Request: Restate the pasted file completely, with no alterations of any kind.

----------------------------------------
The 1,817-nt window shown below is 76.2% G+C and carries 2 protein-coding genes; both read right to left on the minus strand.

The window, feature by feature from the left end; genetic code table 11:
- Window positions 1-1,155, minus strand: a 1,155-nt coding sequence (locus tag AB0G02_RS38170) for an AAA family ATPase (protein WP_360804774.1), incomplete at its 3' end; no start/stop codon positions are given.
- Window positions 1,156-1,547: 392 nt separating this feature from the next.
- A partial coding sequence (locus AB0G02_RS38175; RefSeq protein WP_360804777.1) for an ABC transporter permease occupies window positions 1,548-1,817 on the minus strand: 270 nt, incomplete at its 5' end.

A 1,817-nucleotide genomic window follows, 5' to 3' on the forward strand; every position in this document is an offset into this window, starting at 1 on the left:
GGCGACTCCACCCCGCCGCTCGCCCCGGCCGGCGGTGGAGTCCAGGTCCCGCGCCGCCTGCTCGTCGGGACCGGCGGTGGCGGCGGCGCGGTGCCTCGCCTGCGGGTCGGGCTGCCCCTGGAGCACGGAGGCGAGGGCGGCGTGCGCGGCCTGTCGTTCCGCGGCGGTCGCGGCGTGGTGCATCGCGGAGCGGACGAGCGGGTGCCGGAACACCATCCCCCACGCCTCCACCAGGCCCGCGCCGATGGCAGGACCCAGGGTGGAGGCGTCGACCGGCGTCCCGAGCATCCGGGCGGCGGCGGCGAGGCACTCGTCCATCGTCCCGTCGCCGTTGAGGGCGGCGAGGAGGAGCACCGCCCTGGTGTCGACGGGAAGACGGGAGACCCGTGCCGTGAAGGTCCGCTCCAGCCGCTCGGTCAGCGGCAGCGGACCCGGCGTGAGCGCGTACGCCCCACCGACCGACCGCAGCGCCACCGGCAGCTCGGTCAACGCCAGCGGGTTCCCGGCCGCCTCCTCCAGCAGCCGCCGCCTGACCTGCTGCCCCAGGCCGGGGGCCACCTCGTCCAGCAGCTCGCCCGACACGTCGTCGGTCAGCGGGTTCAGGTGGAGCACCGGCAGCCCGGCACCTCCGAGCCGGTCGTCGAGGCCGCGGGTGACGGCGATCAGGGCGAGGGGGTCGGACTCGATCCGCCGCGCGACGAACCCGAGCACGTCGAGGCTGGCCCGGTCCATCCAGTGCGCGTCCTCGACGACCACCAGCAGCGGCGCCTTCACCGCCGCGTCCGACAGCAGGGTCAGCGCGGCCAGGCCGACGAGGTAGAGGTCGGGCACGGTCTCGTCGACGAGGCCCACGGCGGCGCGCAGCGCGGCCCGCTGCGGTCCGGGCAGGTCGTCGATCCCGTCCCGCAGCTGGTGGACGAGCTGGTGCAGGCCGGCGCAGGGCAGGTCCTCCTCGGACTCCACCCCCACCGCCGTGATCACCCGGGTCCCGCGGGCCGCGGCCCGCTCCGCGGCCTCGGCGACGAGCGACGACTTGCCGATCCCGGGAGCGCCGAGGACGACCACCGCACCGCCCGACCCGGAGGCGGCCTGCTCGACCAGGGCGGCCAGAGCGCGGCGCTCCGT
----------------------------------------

The 1,817-nt window shown below is 76.2% G+C and carries 2 protein-coding genes; both read right to left on the minus strand.

The window, feature by feature from the left end; genetic code table 11:
- Window positions 1-1,155, minus strand: a 1,155-nt coding sequence (locus tag AB0G02_RS38170) for an AAA family ATPase (protein WP_360804774.1), incomplete at its 3' end; no start/stop codon positions are given.
- Window positions 1,156-1,547: 392 nt separating this feature from the next.
- A partial coding sequence (locus AB0G02_RS38175; RefSeq protein WP_360804777.1) for an ABC transporter permease occupies window positions 1,548-1,817 on the minus strand: 270 nt, incomplete at its 5' end.

A 1,817-nucleotide genomic window follows, 5' to 3' on the forward strand; every position in this document is an offset into this window, starting at 1 on the left:
GGCGACTCCACCCCGCCGCTCGCCCCGGCCGGCGGTGGAGTCCAGGTCCCGCGCCGCCTGCTCGTCGGGACCGGCGGTGGCGGCGGCGCGGTGCCTCGCCTGCGGGTCGGGCTGCCCCTGGAGCACGGAGGCGAGGGCGGCGTGCGCGGCCTGTCGTTCCGCGGCGGTCGCGGCGTGGTGCATCGCGGAGCGGACGAGCGGGTGCCGGAACACCATCCCCCACGCCTCCACCAGGCCCGCGCCGATGGCAGGACCCAGGGTGGAGGCGTCGACCGGCGTCCCGAGCATCCGGGCGGCGGCGGCGAGGCACTCGTCCATCGTCCCGTCGCCGTTGAGGGCGGCGAGGAGGAGCACCGCCCTGGTGTCGACGGGAAGACGGGAGACCCGTGCCGTGAAGGTCCGCTCCAGCCGCTCGGTCAGCGGCAGCGGACCCGGCGTGAGCGCGTACGCCCCACCGACCGACCGCAGCGCCACCGGCAGCTCGGTCAACGCCAGCGGGTTCCCGGCCGCCTCCTCCAGCAGCCGCCGCCTGACCTGCTGCCCCAGGCCGGGGGCCACCTCGTCCAGCAGCTCGCCCGACACGTCGTCGGTCAGCGGGTTCAGGTGGAGCACCGGCAGCCCGGCACCTCCGAGCCGGTCGTCGAGGCCGCGGGTGACGGCGATCAGGGCGAGGGGGTCGGACTCGATCCGCCGCGCGACGAACCCGAGCACGTCGAGGCTGGCCCGGTCCATCCAGTGCGCGTCCTCGACGACCACCAGCAGCGGCGCCTTCACCGCCGCGTCCGACAGCAGGGTCAGCGCGGCCAGGCCGACGAGGTAGAGGTCGGGCACGGTCTCGTCGACGAGGCCCACGGCGGCGCGCAGCGCGGCCCGCTGCGGTCCGGGCAGGTCGTCGATCCCGTCCCGCAGCTGGTGGACGAGCTGGTGCAGGCCGGCGCAGGGCAGGTCCTCCTCGGACTCCACCCCCACCGCCGTGATCACCCGGGTCCCGCGGGCCGCGGCCCGCTCCGCGGCCTCGGCGACGAGCGACGACTTGCCGATCCCGGGAGCGCCGAGGACGACCACCGCACCGCCCGACCCGGAGGCGGCCTGCTCGACCAGGGCGGCCAGAGCGCGGCGCTCCGT